By Chris Reed.
Critics of Wells Fargo’s scandal are raising questions about why the California Public Employees’ Retirement System — which for three decades has demanded that corporations it invests in must operate under a clear ethical code — didn’t question illicit banking practices by the San Francisco-based banking giant that were first revealed in 2013 and which resulted in huge federal sanctions in September.
Wells Fargo has been one of CalPERS’ largest holdings in recent years. According to Bloomberg financial records, CalPERS’ $950 million-plus stake in the bank is its fourth biggest holding after Apple, ExxonMobil and Microsoft.
A member of the CalPERS board — state Treasurer John Chiang — says it’s unfair to expect CalPERS to be a corporate watchdog in addition to all its other duties. While the Wells Fargo stake may seem large, it amounts to one-third of 1 percent of CalPERS’ $289 billion portfolio.
In a San Francisco Chronicle report earlier this month, CalPERS was also defended on the grounds that many investigators and watchdogs also didn’t do their due diligence.
“It’s something that should have been caught. … It surprises me the fraud went on as long as it did,” former Citigroup risk officer Clifford Rossi told the newspaper.
The Wells Fargo scandal involved bank employees establishing up to 2 million new accounts and credit cards in the name of customers. The employees faced quotas on how many new sign-ups from existing account holders they were expected to get and had financial incentives to create accounts without customers’ knowledge.
Wells Fargo CEO John Stumpf resigned this fall after federal regulators fined the company $185 million in September, forfeiting $41 million in bonuses he stood to make. The company also said that more than 5,000 employees who created the unwanted accounts had been fired.
CalPERS began demanding best practices in 1980s
Despite the strong defense of CalPERS offered by Chiang and finance industry figures, others say that criticism is inevitable because of CalPERS’ long history of demanding corporate accountability.
Beginning in the 1980s, CalPERS began compiling a list of “target” companies with issues of concern — ranging from acting in ways that didn’t benefit the environment or were abusive to stockholder interests, such as overpaying CEOs or board members, or not taking shareholder and regulatory complaints with the seriousness they deserved.
This has led to national coverage of CalPERS, the largest U.S. government pension fund.
In 2004, The New York Times noted an internal power struggle over how hard CalPERS should go after such entities as Disney, Safeway, the New York Stock Exchange and Kohlberg Kravis Roberts. It led to the ouster of CalPERS board President Sean Harrigan. A union official, Harrigan was particularly aggressive about going after what he saw as extreme pay and poor oversight by corporate boards. But he also raised eyebrows when urging CalPERS to criticize hospital pricing tactics and getting CalPERS to support a health insurance reform ballot initiative that failed.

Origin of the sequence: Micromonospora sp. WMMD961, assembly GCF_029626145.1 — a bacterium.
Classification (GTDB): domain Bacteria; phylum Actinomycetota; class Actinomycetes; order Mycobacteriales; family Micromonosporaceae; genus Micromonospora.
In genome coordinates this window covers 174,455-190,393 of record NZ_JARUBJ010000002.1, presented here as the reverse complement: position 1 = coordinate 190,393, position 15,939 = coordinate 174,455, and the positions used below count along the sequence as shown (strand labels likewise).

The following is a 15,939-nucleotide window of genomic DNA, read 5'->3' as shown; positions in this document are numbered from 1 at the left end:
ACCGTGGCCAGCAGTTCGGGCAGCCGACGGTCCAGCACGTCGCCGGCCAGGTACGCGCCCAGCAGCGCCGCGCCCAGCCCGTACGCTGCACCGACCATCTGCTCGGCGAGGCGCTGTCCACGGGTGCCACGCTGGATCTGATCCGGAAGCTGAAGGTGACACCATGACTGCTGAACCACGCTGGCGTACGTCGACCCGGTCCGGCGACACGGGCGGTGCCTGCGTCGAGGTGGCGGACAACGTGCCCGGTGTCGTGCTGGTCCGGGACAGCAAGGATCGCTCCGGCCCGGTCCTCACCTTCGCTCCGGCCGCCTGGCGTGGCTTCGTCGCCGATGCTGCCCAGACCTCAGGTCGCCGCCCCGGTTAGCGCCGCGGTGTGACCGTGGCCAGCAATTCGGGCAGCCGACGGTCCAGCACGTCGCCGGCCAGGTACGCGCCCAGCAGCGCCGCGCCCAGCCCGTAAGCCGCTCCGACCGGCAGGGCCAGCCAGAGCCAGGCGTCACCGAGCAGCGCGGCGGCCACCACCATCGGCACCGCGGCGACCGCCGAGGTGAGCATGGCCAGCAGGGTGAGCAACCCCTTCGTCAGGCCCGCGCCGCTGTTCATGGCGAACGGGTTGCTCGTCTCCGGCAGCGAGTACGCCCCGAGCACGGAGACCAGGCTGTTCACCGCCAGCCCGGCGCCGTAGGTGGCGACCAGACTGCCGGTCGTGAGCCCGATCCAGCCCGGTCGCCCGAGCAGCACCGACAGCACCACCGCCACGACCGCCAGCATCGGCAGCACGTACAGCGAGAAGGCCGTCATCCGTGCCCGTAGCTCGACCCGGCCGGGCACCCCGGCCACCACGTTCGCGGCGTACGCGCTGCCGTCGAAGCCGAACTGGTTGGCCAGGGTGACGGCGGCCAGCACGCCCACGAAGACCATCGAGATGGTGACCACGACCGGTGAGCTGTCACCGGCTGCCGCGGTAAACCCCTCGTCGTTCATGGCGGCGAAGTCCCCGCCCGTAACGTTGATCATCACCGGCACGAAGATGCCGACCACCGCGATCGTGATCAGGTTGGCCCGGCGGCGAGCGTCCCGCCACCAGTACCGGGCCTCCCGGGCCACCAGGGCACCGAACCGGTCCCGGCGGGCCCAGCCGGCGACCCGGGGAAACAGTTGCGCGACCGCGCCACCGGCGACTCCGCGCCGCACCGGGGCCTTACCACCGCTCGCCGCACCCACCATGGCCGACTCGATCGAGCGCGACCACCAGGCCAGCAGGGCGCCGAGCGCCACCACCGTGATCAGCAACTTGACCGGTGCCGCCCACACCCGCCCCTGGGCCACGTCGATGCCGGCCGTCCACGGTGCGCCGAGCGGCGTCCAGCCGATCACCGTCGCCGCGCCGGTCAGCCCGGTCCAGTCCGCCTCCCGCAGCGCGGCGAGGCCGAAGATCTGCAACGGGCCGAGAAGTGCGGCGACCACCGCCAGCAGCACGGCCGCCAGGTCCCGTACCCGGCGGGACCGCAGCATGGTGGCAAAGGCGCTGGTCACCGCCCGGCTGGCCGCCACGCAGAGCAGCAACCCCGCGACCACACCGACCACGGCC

At the time, this was depicted as an anti-oversight coup by business-friendly board appointments made by Republican Gov. Arnold Schwarzenegger.
But that claim was belied by the board’s actions in 2006 when it and other groups sued UnitedHealth Corp. over its decision to sweeten the compensation of CEO William McGuire by allowing him to backdate his stock options to a more favorable point in time.
In 2011 and 2012, CalPERS lobbied and eventually succeeded in getting Apple’s board to be more responsive and open to shareholders’ concerns about corporate governance, such as presenting comprehensive decisions about stock categories and dividends as yes-or-no proposals. It has remained critical of Apple in the years since.
In 2013, CalPERS led the successful push to force Ray Lane out as chairman of struggling Hewlett-Packard.
But there is no evidence that CalPERS followed up on the 2013 Los Angeles Times’ story that broke open the Wells Fargo scandal. The September announcement that federal regulators had fined the bank $185 million had far more information about the extent of the scandal, but its basic parameters were established by the original Times story. It noted that senior Wells Fargo officials had been aware for years of many accounts being opened without authorization but had done little to address the fraud, which came in an era in which the financial services firm’s stock price was soaring.
There is also no documentation that CalPERS, formally or informally, complained about Stumpf’s compensation — which was $19.3 million in 2015 — until Chiang’s fall critique.